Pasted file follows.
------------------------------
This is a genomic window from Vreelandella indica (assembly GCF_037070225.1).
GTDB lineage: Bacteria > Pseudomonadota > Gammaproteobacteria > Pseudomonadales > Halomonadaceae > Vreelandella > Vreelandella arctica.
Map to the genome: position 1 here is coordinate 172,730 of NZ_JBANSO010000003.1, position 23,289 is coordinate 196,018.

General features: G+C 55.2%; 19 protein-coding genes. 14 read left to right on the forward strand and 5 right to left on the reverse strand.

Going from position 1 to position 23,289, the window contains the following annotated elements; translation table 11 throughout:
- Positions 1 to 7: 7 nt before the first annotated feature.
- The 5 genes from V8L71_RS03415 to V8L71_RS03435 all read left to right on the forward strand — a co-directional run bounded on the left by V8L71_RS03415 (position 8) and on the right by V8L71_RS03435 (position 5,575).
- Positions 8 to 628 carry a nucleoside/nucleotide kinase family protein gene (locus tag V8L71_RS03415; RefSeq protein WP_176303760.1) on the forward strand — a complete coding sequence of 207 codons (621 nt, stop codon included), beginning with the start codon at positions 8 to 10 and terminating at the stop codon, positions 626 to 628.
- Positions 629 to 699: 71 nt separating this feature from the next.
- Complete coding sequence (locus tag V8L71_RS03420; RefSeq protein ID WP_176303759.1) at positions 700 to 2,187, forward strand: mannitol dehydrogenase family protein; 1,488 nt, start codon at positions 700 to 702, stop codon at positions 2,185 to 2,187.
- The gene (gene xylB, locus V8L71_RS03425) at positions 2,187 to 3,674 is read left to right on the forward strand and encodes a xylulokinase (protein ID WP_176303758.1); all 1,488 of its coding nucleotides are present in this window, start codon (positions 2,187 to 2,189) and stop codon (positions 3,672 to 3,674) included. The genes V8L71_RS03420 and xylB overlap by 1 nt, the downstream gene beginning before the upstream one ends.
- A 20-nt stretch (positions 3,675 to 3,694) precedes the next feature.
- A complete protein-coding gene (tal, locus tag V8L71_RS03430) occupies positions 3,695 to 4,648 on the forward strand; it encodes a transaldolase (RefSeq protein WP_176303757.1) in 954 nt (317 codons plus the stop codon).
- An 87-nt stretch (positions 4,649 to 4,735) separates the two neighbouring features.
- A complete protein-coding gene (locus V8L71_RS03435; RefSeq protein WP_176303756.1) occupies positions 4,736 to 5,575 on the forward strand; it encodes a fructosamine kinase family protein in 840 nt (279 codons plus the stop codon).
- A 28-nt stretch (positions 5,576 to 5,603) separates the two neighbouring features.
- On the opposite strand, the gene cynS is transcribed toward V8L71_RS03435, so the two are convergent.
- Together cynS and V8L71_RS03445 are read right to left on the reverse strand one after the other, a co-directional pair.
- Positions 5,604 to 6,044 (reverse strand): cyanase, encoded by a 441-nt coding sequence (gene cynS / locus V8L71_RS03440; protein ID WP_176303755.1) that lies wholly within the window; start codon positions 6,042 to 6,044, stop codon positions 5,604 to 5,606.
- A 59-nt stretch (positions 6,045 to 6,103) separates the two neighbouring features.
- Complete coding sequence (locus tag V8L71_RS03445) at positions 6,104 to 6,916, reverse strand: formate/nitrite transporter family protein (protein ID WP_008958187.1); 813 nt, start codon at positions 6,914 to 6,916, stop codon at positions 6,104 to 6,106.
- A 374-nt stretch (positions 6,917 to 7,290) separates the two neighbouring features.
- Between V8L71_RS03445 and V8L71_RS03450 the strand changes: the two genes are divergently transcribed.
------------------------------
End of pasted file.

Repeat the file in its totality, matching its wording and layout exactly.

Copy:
This is a genomic window from Vreelandella indica (assembly GCF_037070225.1).
GTDB lineage: Bacteria > Pseudomonadota > Gammaproteobacteria > Pseudomonadales > Halomonadaceae > Vreelandella > Vreelandella arctica.
Map to the genome: position 1 here is coordinate 172,730 of NZ_JBANSO010000003.1, position 23,289 is coordinate 196,018.

General features: G+C 55.2%; 19 protein-coding genes. 14 read left to right on the forward strand and 5 right to left on the reverse strand.

Going from position 1 to position 23,289, the window contains the following annotated elements; translation table 11 throughout:
- Positions 1 to 7: 7 nt before the first annotated feature.
- The 5 genes from V8L71_RS03415 to V8L71_RS03435 all read left to right on the forward strand — a co-directional run bounded on the left by V8L71_RS03415 (position 8) and on the right by V8L71_RS03435 (position 5,575).
- Positions 8 to 628 carry a nucleoside/nucleotide kinase family protein gene (locus tag V8L71_RS03415; RefSeq protein WP_176303760.1) on the forward strand — a complete coding sequence of 207 codons (621 nt, stop codon included), beginning with the start codon at positions 8 to 10 and terminating at the stop codon, positions 626 to 628.
- Positions 629 to 699: 71 nt separating this feature from the next.
- Complete coding sequence (locus tag V8L71_RS03420; RefSeq protein ID WP_176303759.1) at positions 700 to 2,187, forward strand: mannitol dehydrogenase family protein; 1,488 nt, start codon at positions 700 to 702, stop codon at positions 2,185 to 2,187.
- The gene (gene xylB, locus V8L71_RS03425) at positions 2,187 to 3,674 is read left to right on the forward strand and encodes a xylulokinase (protein ID WP_176303758.1); all 1,488 of its coding nucleotides are present in this window, start codon (positions 2,187 to 2,189) and stop codon (positions 3,672 to 3,674) included. The genes V8L71_RS03420 and xylB overlap by 1 nt, the downstream gene beginning before the upstream one ends.
- A 20-nt stretch (positions 3,675 to 3,694) precedes the next feature.
- A complete protein-coding gene (tal, locus tag V8L71_RS03430) occupies positions 3,695 to 4,648 on the forward strand; it encodes a transaldolase (RefSeq protein WP_176303757.1) in 954 nt (317 codons plus the stop codon).
- An 87-nt stretch (positions 4,649 to 4,735) separates the two neighbouring features.
- A complete protein-coding gene (locus V8L71_RS03435; RefSeq protein WP_176303756.1) occupies positions 4,736 to 5,575 on the forward strand; it encodes a fructosamine kinase family protein in 840 nt (279 codons plus the stop codon).
- A 28-nt stretch (positions 5,576 to 5,603) separates the two neighbouring features.
- On the opposite strand, the gene cynS is transcribed toward V8L71_RS03435, so the two are convergent.
- Together cynS and V8L71_RS03445 are read right to left on the reverse strand one after the other, a co-directional pair.
- Positions 5,604 to 6,044 (reverse strand): cyanase, encoded by a 441-nt coding sequence (gene cynS / locus V8L71_RS03440; protein ID WP_176303755.1) that lies wholly within the window; start codon positions 6,042 to 6,044, stop codon positions 5,604 to 5,606.
- A 59-nt stretch (positions 6,045 to 6,103) separates the two neighbouring features.
- Complete coding sequence (locus tag V8L71_RS03445) at positions 6,104 to 6,916, reverse strand: formate/nitrite transporter family protein (protein ID WP_008958187.1); 813 nt, start codon at positions 6,914 to 6,916, stop codon at positions 6,104 to 6,106.
- A 374-nt stretch (positions 6,917 to 7,290) separates the two neighbouring features.
- Between V8L71_RS03445 and V8L71_RS03450 the strand changes: the two genes are divergently transcribed.